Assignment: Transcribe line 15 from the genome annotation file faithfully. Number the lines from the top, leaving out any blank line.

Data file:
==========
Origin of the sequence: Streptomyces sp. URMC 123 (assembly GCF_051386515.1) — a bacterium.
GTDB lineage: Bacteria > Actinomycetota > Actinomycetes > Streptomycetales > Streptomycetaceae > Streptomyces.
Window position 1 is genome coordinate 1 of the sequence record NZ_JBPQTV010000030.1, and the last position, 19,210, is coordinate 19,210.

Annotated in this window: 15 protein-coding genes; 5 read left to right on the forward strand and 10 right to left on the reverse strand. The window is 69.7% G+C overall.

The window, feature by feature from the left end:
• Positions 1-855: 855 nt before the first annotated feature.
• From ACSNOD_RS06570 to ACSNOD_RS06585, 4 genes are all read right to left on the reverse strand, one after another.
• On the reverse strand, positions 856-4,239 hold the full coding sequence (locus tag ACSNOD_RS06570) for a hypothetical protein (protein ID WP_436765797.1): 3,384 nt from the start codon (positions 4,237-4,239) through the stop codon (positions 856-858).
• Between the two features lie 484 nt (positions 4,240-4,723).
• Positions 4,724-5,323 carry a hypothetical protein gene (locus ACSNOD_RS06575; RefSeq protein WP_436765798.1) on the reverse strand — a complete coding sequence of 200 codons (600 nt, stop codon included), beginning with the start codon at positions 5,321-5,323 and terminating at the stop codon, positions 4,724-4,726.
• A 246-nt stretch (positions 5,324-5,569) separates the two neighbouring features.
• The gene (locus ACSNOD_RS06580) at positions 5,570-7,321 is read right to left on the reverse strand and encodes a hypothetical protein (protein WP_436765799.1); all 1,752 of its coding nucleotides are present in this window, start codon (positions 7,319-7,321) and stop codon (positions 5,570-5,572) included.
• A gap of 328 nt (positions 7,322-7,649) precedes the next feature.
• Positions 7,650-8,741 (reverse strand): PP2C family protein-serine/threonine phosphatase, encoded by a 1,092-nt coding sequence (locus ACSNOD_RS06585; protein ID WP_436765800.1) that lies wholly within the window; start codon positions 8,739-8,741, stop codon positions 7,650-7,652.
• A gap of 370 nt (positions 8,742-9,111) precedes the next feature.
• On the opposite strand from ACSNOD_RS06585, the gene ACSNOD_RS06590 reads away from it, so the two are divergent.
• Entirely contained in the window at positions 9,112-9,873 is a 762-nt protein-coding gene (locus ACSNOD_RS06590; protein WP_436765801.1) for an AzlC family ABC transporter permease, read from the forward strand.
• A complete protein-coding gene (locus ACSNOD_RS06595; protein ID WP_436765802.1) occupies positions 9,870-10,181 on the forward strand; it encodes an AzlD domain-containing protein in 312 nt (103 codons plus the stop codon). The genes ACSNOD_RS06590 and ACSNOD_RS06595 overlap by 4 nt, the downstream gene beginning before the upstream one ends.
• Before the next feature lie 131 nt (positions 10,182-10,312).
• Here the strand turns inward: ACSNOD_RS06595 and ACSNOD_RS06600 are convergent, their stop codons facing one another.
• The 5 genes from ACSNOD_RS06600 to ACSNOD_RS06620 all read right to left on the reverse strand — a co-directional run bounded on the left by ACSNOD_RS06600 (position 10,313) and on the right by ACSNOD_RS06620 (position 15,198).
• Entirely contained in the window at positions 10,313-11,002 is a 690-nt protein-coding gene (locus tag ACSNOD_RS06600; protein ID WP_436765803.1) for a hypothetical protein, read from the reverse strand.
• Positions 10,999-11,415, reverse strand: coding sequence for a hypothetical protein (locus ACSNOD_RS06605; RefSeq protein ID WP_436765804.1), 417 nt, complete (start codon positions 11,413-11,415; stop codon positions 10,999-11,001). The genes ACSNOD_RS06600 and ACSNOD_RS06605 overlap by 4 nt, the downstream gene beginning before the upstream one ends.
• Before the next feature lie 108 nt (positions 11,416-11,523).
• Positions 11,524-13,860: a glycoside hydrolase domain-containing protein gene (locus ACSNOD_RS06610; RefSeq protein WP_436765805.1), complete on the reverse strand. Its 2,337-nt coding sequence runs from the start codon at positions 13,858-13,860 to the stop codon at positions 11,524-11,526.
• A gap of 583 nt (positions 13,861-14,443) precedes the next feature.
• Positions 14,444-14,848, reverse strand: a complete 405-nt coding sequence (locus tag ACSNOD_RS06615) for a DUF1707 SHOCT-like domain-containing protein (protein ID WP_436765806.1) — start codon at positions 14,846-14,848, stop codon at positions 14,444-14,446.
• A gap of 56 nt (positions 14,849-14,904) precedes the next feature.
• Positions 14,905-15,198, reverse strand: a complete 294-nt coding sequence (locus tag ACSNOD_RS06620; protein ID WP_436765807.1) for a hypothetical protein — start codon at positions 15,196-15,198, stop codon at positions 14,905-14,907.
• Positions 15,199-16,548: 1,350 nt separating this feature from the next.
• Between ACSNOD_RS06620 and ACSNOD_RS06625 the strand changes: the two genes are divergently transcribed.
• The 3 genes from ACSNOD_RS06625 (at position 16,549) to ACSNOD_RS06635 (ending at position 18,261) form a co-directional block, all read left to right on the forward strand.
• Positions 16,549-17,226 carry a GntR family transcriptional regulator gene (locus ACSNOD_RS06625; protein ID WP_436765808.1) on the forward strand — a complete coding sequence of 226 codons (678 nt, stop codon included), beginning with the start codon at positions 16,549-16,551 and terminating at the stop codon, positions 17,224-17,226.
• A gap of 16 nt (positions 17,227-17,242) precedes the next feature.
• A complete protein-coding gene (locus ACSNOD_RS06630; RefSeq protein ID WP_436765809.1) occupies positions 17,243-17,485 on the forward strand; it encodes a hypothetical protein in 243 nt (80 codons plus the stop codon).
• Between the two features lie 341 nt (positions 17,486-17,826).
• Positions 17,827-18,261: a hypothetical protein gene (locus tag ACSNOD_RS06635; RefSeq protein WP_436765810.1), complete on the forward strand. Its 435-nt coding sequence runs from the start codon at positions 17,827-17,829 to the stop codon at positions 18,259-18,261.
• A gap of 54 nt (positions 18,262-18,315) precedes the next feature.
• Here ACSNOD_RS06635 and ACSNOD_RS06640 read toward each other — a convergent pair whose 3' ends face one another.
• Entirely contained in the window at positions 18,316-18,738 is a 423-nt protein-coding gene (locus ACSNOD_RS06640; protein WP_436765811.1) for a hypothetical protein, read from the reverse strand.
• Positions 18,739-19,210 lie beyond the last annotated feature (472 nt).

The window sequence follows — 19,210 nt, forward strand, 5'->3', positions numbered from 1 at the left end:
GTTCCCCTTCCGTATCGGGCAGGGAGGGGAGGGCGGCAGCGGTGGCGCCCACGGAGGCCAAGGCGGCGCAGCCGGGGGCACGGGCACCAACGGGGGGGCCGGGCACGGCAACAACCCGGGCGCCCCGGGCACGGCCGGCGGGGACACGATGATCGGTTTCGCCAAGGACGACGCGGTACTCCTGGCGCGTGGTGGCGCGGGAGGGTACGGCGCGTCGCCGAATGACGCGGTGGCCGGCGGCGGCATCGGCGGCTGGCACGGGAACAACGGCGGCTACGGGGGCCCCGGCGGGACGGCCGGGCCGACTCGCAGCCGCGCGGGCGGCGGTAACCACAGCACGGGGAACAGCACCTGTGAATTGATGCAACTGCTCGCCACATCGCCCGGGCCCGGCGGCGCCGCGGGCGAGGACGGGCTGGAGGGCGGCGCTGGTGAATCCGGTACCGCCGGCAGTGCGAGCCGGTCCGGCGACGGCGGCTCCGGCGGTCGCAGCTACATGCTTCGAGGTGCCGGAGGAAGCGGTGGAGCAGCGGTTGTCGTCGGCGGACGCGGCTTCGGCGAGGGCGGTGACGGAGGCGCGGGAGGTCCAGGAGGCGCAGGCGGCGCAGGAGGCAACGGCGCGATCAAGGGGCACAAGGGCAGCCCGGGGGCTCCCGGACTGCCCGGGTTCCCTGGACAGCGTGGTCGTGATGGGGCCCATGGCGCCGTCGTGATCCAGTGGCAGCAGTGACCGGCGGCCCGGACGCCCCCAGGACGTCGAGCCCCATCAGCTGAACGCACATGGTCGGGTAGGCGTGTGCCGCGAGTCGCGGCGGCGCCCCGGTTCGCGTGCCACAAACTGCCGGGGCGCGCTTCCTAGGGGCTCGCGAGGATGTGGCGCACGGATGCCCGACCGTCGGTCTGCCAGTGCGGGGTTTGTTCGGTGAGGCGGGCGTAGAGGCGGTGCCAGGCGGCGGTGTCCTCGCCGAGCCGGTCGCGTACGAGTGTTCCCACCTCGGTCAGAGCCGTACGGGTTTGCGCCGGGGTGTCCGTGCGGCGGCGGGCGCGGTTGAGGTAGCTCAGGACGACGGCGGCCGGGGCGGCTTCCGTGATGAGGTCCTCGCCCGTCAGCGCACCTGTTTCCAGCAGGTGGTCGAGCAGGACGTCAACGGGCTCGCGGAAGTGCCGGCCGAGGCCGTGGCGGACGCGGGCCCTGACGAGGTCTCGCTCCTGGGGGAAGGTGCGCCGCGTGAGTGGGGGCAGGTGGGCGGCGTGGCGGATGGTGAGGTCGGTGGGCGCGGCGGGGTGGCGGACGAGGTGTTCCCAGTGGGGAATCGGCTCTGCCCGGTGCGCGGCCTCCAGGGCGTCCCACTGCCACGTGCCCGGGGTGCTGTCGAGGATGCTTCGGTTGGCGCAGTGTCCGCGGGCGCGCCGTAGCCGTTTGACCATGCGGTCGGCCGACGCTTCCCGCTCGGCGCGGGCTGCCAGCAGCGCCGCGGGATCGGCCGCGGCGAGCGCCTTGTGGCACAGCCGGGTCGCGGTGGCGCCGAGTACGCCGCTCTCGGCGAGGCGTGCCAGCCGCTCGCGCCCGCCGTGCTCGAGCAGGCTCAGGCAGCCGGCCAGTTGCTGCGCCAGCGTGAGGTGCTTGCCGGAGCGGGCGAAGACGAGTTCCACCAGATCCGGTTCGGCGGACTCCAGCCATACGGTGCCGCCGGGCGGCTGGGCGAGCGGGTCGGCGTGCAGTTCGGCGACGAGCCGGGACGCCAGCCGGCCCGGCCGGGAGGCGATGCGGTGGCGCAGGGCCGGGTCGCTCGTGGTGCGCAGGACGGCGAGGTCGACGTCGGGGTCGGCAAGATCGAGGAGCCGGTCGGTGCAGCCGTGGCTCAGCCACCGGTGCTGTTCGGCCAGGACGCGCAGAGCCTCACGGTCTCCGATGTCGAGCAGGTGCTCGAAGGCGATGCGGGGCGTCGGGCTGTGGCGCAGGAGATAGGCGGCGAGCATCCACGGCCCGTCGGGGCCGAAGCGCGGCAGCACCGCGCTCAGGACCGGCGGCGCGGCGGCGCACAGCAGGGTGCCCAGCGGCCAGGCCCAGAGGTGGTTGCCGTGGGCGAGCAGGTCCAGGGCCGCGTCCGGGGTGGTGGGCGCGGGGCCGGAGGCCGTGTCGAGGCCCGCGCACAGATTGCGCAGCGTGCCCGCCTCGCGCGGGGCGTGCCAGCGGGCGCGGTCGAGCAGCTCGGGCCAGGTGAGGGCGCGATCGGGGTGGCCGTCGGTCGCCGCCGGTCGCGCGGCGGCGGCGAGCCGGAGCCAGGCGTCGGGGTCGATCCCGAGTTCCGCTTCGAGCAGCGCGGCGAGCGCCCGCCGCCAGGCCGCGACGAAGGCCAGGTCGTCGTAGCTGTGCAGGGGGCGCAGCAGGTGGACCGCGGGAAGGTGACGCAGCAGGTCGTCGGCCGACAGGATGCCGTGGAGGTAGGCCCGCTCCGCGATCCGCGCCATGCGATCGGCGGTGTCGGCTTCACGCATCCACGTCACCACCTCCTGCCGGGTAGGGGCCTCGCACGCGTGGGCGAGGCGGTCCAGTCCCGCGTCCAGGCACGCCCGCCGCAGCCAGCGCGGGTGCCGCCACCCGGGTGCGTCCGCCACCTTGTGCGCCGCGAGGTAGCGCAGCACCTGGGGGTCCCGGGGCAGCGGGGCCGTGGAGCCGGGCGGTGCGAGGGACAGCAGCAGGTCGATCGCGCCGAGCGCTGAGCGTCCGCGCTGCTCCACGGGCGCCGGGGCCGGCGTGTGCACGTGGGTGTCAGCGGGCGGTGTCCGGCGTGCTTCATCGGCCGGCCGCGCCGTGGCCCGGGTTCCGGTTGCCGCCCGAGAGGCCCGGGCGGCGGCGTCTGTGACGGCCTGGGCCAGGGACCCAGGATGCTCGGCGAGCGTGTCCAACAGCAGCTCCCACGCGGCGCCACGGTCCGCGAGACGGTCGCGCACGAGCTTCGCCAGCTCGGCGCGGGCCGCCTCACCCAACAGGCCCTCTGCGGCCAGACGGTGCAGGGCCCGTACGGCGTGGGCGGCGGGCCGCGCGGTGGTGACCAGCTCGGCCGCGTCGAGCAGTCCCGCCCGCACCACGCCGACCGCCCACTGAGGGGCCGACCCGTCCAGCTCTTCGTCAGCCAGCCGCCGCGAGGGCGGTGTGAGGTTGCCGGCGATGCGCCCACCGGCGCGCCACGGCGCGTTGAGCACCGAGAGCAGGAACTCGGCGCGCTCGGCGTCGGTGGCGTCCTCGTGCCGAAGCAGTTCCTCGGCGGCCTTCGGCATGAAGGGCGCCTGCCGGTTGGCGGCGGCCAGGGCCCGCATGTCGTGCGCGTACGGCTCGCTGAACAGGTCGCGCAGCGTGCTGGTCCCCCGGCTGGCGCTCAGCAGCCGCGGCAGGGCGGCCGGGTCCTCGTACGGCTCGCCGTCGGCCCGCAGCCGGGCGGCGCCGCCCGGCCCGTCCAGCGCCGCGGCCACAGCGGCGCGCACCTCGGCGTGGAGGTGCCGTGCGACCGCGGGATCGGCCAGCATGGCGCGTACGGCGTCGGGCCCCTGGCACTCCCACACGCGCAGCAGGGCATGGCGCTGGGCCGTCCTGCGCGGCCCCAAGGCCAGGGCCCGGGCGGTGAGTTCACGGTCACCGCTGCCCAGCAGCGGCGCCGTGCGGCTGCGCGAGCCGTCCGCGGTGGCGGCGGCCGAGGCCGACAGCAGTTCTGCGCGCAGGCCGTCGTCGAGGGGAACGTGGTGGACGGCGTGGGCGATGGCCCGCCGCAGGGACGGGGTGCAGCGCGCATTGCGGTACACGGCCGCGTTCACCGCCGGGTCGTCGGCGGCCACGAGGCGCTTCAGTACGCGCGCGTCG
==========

• A gap of 370 nt (positions 8,742-9,111) precedes the next feature.